Adult Written byceebo625 October 11, 2014

you will be wowed at how near flawless it is

I normally never read but we were assigned it freshman year (im now a junior) i was completely blown away. But to savor and understand the details you should at... Continue reading
Teen, 13 years old Written byreadqueen June 17, 2013

amazing book

i was very slow to come by this book, because it just did not seem like my type of book. I finally pick it up, and realize that i can not put it down. This boo... Continue reading
Teen, 14 years old Written byLuke Starkiller February 23, 2016

Gripping in a very quiet way

While children under 12 could probably still read this book, there are so many nuances that only older tweens and teens will "get." And it's the... Continue reading

What's the story?

Set in the near future, when a narco-state called Opium separates the U.S. and what used to be Mexico, THE HOUSE OF THE SCORPION follows Matteo Alacran as he grows up in the household of his \"benefactor,\" the drug kingpin known as El Patron. Nearly everyone hates Matteo because he is a clone, harvested from the DNA of El Patron, but there are a few individuals -- a bodyguard, a cook, the daughter of a U.S. senator -- who treat him kindly. Over time, Matteo begins to understand how El Patron runs his business and the terrible toll it takes on anyone who tries to escape into the U.S. With that understanding comes a realization of his true status within El Patron's severely dysfunctional family, and Matteo must decide how to escape the fate planned for him.

Is it any good?

This is a gripping, gritty science fiction coming-of-age story that won the National Book Award for Young People's Literature and was named both a Newbery and Printz Honor Book. Matteo's struggle to build an identity for himself beyond that of a detested clone is both harrowing and poignant. Narrated across the protagonist's childhood, the plot maintains a high level of suspense without straining credulity. Author Nancy Farmer creates a rich cast of well-rounded characters, where even the most despicable figures reveal their vulnerable, human sides.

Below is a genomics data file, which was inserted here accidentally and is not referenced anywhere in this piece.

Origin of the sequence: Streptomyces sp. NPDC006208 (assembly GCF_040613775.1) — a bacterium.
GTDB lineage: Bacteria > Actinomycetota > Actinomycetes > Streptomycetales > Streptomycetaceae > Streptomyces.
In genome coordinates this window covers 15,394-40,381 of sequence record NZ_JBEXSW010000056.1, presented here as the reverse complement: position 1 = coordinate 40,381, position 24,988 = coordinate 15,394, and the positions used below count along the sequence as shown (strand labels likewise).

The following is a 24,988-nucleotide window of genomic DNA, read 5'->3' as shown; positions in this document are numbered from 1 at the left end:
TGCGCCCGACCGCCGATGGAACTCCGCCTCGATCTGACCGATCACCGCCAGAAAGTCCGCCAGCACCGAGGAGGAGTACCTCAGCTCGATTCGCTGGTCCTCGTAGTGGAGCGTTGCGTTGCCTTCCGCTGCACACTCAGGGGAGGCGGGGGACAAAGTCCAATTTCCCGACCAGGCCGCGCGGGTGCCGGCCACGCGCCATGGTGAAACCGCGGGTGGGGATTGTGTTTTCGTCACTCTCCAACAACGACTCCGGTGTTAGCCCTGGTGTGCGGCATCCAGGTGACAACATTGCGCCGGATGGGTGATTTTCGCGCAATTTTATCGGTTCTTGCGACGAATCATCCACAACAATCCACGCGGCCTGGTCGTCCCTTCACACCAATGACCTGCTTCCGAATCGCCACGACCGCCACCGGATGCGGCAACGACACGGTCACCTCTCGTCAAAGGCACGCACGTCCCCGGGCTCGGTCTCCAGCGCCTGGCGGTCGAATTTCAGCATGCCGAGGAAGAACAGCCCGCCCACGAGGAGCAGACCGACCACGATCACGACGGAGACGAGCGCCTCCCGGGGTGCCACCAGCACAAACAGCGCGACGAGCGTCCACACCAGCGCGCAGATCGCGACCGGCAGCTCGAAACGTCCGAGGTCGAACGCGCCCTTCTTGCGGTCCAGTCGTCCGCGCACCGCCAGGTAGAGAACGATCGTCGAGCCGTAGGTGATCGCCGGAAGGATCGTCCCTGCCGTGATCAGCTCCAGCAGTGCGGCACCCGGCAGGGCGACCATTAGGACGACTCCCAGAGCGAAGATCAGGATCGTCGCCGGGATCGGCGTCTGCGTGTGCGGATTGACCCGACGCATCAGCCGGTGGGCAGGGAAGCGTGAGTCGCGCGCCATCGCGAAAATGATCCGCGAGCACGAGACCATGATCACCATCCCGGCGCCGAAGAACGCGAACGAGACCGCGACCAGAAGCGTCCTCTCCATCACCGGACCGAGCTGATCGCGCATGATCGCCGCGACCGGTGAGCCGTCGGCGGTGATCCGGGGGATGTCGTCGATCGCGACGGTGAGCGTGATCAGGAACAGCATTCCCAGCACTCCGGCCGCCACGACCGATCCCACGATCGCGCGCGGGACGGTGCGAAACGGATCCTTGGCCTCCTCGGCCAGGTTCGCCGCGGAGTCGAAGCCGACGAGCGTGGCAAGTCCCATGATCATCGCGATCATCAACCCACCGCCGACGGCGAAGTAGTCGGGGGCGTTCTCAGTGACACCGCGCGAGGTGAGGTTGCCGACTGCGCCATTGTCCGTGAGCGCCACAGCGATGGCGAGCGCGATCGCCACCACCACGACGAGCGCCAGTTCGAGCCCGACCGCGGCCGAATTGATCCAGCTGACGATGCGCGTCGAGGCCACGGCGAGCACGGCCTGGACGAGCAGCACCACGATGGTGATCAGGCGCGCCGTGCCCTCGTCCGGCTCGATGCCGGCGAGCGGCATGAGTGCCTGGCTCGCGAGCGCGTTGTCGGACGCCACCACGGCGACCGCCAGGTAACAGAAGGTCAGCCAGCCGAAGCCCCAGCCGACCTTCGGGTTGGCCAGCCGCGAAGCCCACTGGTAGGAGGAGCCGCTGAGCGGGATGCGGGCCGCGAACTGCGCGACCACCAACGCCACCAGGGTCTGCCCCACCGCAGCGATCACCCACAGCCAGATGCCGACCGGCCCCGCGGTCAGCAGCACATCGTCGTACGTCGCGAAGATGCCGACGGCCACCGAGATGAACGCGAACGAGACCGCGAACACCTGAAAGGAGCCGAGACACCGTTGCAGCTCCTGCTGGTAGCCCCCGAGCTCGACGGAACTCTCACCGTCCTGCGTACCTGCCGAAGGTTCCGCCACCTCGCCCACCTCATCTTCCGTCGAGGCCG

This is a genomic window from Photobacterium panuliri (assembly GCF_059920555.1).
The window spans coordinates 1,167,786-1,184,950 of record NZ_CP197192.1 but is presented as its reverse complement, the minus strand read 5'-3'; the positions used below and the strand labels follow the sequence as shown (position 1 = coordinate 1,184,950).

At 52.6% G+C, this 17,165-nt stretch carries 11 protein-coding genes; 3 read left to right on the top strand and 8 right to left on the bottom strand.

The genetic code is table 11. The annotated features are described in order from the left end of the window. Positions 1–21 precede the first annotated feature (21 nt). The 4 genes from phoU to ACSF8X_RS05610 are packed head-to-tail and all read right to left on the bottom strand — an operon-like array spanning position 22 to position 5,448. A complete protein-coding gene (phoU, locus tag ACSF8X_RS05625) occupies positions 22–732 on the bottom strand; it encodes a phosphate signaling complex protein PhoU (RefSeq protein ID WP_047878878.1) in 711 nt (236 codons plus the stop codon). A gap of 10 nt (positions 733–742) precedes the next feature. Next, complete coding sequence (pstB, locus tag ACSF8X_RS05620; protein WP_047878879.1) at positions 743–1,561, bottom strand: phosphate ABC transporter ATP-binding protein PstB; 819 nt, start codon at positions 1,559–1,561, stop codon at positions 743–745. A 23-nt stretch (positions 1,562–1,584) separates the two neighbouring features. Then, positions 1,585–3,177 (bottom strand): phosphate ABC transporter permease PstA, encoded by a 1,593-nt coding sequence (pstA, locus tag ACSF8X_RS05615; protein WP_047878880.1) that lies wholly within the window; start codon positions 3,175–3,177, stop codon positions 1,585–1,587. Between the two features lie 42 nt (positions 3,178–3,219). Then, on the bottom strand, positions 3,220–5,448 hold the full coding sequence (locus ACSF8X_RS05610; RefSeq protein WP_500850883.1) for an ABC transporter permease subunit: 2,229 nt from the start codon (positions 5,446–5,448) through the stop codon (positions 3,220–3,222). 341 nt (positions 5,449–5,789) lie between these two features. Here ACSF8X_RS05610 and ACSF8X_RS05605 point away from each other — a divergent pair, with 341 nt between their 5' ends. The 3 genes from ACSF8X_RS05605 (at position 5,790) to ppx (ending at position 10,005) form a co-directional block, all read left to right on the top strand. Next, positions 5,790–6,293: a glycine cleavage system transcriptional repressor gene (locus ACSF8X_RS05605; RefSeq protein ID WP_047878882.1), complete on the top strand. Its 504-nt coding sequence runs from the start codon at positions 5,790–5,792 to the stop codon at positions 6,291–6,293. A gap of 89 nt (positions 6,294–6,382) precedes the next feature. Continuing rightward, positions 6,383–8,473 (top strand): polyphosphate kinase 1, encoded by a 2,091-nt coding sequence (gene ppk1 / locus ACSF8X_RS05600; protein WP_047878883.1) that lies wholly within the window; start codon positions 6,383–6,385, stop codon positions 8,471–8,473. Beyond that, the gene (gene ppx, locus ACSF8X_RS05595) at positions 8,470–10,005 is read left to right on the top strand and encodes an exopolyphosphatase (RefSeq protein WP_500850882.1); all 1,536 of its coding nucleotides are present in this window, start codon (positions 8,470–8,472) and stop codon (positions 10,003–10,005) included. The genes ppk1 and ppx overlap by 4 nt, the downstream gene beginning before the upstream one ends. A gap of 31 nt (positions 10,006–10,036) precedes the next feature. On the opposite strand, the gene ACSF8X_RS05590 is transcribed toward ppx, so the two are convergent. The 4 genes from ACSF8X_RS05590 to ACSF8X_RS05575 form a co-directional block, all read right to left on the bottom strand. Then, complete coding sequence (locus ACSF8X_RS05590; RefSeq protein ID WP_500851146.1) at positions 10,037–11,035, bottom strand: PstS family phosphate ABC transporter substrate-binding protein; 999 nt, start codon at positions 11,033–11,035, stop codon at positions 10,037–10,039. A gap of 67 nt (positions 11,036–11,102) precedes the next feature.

Talk to your kids about ...

  • Families can talk about why cloning is such a popular theme in science fiction. What might be the consequences of cloning human beings? What kinds of rights should clones have?

  • What are some of the reasons that compel people to leave their countries of origin and live illegally elsewhere? What are immigrants expectations?

  • Should drugs like opium, marijuana, and cocaine be decriminalized? Would that lead to less drug abuse and violent crime?

Book details

Themes & Topics

Browse titles with similar subject matter.

For kids who love science fiction

Our editors recommend

Top advice and articles

Common Sense Media's unbiased ratings are created by expert reviewers and aren't influenced by the product's creators or by any of our funders, affiliates, or partners.

See how we rate

About these links

Common Sense Media, a nonprofit organization, earns a small affiliate fee from Amazon or iTunes when you use our links to make a purchase. Thank you for your support.

Read more

Our ratings are based on child development best practices. We display the minimum age for which content is developmentally appropriate. The star rating reflects overall quality and learning potential.

Learn how we rate